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Margaret Lefranc & Laura Gilpin

Out of gas in the blasting heat of the desert in Navajo country, Laura Gilpin, already thirty-nine years of age but quite vital, courageously walked two-and-one-half hours through an almost undotted horizon to get help. With only her thoughts as company, she finally arrived at Frazier’s trading post [1], where help was readily given before she continued on her photographic trip to Canyon de Chelly. Unlike others, Laura moved around to the other side of the ruins and photographed a different view of the White House which became Casa Blanca when published in Enduring Grace. It was originally named the White House in The Enduring Navaho which also published another version of this photograph which Laura gave later in the 1970s to Margaret Lefranc.


Margaret Lefranc was approximately twenty-three when she, too, was courageous when she saved a drowning man at the seashore outside of Paris. She saw him from the shoreline flailing, and without thinking, jumped into the water. She was strict and told him, “Don’t fight me, and I’ll save you.” He later sent her a box of candy. She ate the candy, but saved the box for the rest of her life as a reminder. 

From what seemed to be on the other side of Gilpin’s world, in Paris Margaret stepped on the gas and revved up Prince Sergei Mdvani’s Rolls Royce convertible testing it for her gymkhana obstacle racing competition in Paris. Margaret rejected his automobile, saying years later, “It drove like a Mac truck.” Her memory of the prince seems related only to his boring car. He was a Russian prince from the province of Georgia, the very prince mentioned in Photoplay in 1928, and who later married Pola Negri, the silent film star; his brother married Mae Murray and spent all of her money.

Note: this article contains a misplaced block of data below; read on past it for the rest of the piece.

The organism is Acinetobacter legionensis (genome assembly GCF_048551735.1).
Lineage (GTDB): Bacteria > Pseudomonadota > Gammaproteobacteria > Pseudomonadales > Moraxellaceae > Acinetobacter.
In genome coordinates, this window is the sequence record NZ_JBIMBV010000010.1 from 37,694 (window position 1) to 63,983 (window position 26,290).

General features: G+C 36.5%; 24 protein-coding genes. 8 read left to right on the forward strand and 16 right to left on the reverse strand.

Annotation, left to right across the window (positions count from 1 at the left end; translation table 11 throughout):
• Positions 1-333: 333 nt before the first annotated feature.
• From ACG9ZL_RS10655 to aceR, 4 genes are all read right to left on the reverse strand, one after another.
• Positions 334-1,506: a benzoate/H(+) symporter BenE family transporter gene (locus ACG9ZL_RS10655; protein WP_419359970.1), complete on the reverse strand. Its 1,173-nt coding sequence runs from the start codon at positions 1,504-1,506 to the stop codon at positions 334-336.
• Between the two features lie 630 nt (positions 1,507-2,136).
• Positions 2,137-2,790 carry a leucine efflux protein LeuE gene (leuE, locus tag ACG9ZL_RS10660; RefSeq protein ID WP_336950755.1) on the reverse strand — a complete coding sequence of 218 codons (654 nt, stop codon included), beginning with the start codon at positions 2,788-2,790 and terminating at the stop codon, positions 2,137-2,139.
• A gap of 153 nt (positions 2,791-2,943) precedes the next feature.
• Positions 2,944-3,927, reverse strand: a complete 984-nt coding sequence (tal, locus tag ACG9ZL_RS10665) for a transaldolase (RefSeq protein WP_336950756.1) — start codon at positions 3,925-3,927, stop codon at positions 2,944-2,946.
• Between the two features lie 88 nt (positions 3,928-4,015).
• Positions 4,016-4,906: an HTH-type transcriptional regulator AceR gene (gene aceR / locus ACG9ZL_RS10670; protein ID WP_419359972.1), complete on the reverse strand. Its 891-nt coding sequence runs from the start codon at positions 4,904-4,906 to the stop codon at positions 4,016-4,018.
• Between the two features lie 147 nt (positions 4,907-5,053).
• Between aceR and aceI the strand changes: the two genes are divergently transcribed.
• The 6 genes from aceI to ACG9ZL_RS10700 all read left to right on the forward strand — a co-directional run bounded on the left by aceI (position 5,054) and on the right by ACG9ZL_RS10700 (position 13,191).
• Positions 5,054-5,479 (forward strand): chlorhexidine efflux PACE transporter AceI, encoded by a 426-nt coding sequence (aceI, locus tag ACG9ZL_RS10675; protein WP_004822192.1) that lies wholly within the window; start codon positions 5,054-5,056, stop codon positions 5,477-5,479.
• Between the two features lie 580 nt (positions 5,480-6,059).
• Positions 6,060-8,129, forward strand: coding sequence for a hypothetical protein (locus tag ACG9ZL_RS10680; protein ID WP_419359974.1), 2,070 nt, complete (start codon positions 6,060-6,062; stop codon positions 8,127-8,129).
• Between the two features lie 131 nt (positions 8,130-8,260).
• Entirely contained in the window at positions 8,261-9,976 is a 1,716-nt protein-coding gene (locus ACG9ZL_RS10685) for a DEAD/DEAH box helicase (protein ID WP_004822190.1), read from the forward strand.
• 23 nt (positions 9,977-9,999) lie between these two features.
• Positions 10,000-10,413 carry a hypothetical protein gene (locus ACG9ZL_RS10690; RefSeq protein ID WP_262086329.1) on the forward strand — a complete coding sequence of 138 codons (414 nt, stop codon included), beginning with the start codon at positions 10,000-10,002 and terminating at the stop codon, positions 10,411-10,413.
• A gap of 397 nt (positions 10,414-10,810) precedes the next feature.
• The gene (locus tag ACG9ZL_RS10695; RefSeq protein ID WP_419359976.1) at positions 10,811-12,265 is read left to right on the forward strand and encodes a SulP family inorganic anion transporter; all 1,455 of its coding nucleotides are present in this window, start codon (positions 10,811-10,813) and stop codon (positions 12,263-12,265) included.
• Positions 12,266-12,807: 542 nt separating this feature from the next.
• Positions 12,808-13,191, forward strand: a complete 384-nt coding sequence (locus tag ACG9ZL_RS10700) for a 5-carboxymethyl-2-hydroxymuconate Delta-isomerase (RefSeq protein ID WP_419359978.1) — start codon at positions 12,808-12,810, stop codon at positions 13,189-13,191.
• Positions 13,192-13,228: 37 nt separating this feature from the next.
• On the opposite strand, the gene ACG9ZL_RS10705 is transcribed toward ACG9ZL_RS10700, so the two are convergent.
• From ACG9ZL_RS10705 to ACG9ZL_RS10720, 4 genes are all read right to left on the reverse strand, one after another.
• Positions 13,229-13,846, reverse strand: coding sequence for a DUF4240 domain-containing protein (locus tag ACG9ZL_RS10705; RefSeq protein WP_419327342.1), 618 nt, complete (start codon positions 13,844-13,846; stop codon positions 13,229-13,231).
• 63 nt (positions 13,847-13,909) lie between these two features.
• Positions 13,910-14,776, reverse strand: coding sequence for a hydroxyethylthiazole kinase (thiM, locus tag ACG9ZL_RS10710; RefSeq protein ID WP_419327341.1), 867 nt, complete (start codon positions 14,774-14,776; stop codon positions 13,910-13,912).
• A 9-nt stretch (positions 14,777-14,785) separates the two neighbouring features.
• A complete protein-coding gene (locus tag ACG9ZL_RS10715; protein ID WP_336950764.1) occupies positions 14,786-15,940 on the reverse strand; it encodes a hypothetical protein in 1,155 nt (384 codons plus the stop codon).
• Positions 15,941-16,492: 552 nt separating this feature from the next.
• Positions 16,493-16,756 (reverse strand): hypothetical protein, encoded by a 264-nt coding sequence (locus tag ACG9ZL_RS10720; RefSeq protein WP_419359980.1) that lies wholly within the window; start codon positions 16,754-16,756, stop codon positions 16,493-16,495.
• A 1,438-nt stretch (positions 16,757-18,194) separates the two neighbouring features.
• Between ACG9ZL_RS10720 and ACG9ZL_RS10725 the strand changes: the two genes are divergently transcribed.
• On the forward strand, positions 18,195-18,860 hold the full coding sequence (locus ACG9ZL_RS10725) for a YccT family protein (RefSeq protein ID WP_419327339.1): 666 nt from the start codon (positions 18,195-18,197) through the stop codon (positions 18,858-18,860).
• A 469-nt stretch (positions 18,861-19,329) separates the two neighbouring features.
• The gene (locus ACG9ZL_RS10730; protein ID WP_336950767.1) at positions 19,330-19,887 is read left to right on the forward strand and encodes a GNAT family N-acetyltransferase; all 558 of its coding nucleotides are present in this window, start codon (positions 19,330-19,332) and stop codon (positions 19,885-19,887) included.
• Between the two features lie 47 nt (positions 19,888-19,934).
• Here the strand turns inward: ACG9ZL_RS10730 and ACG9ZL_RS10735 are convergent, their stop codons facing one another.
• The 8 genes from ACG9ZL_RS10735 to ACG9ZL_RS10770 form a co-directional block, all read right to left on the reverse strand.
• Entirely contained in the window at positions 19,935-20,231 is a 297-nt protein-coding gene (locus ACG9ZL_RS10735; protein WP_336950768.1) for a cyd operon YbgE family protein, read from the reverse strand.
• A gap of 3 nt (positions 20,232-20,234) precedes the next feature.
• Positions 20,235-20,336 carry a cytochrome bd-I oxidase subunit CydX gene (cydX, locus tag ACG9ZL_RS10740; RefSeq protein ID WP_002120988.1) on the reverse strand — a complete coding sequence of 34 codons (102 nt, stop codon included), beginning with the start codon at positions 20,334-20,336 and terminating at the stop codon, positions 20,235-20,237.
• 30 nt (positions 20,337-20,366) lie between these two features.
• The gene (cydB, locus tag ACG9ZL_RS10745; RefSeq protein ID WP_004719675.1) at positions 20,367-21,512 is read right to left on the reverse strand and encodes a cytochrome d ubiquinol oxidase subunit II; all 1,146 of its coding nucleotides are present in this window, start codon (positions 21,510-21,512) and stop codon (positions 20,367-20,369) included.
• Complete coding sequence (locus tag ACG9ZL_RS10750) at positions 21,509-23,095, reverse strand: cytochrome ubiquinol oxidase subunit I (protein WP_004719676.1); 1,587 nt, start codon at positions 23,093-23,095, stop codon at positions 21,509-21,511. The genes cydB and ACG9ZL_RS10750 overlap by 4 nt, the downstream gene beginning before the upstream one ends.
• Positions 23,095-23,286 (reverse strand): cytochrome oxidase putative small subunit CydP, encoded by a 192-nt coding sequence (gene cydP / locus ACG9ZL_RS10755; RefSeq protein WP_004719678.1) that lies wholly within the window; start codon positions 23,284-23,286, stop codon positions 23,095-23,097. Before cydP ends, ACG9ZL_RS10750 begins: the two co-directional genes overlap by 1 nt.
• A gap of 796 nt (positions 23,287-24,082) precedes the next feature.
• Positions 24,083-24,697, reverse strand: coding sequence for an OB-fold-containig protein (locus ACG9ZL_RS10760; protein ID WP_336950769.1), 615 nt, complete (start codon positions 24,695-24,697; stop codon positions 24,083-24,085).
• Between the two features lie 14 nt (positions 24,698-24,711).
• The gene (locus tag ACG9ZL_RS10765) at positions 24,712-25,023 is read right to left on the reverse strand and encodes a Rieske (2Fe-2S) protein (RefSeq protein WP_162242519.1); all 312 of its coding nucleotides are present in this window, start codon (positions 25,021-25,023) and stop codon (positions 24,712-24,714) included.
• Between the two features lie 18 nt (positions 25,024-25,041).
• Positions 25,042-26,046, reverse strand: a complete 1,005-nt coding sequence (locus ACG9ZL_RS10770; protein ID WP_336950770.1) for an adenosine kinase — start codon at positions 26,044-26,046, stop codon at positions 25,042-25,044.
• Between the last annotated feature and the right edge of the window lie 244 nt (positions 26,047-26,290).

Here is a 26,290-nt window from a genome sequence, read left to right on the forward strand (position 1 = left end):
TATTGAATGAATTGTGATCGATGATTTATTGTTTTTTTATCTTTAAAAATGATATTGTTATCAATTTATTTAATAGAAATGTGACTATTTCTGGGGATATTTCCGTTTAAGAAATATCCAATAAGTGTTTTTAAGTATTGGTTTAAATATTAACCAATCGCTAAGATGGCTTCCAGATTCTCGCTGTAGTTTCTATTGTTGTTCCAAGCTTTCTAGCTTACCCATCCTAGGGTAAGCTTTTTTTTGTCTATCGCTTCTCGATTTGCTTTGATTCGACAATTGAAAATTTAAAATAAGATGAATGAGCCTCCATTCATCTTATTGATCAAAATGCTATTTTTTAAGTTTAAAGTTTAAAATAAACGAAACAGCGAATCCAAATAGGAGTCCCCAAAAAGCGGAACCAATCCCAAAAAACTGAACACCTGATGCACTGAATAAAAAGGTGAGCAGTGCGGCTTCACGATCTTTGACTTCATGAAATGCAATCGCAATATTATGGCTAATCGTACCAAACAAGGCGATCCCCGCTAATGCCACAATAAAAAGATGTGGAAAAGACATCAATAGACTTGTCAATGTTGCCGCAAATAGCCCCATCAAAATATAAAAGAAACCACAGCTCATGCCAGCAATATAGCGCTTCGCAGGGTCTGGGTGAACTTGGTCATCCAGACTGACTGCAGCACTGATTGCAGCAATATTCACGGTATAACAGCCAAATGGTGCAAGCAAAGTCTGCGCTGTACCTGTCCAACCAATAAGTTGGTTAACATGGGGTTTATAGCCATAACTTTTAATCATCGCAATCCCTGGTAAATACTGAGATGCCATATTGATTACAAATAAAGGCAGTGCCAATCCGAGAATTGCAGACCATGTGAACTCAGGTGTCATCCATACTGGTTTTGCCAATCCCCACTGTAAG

Margaret was young, working hard while playing, dating, and becoming engaged and then disengaged to a few gentlemen.  As she stated in an interview, “For an American and a young woman, I had a great deal of recognition in Paris [2]. Even though a few of her male instructors disliked Americans and women, Lefranc said that she went there to learn. 


Margaret’s work was included in a number of exhibitions:  in the Salon d’Automne in 1927, 1928, 1929, and 1930; and at the Salon des Artistes Francais in 1929 and 1930. Her floral, Chrysanthemums, was painted during this period while her childhood friend, Diana Ruben (later Trilling), extended a visit with Margaret in Paris before Ruben returned to the United States to marry Lionel Trilling. Diana Trilling became a writer of essays and provocative articles [3].

Because Margaret had lived in Germany and learned the German language, she understood what “this crazy man,” Hitler, was saying [4]. She didn’t like what she was hearing or the political climate in Europe. She returned home to New York permanently.


[1] Introduction to “Dennisens of the Desert”, Laura Gilpin Collection, Amon Carter Museum.

[2] Margaret Lefranc interview with Diane Armitage of THE magazine, September 22, 1994.

[3] Diana Trilling (1905–1996) wrote for The Nation (1942–1949); The Partisan Review; and Newsweek and others.

[4] Margaret Lefranc interview with Dottie Indyke of Pasatiempo, Santa Fe, New Mexico, November 30, 1995.

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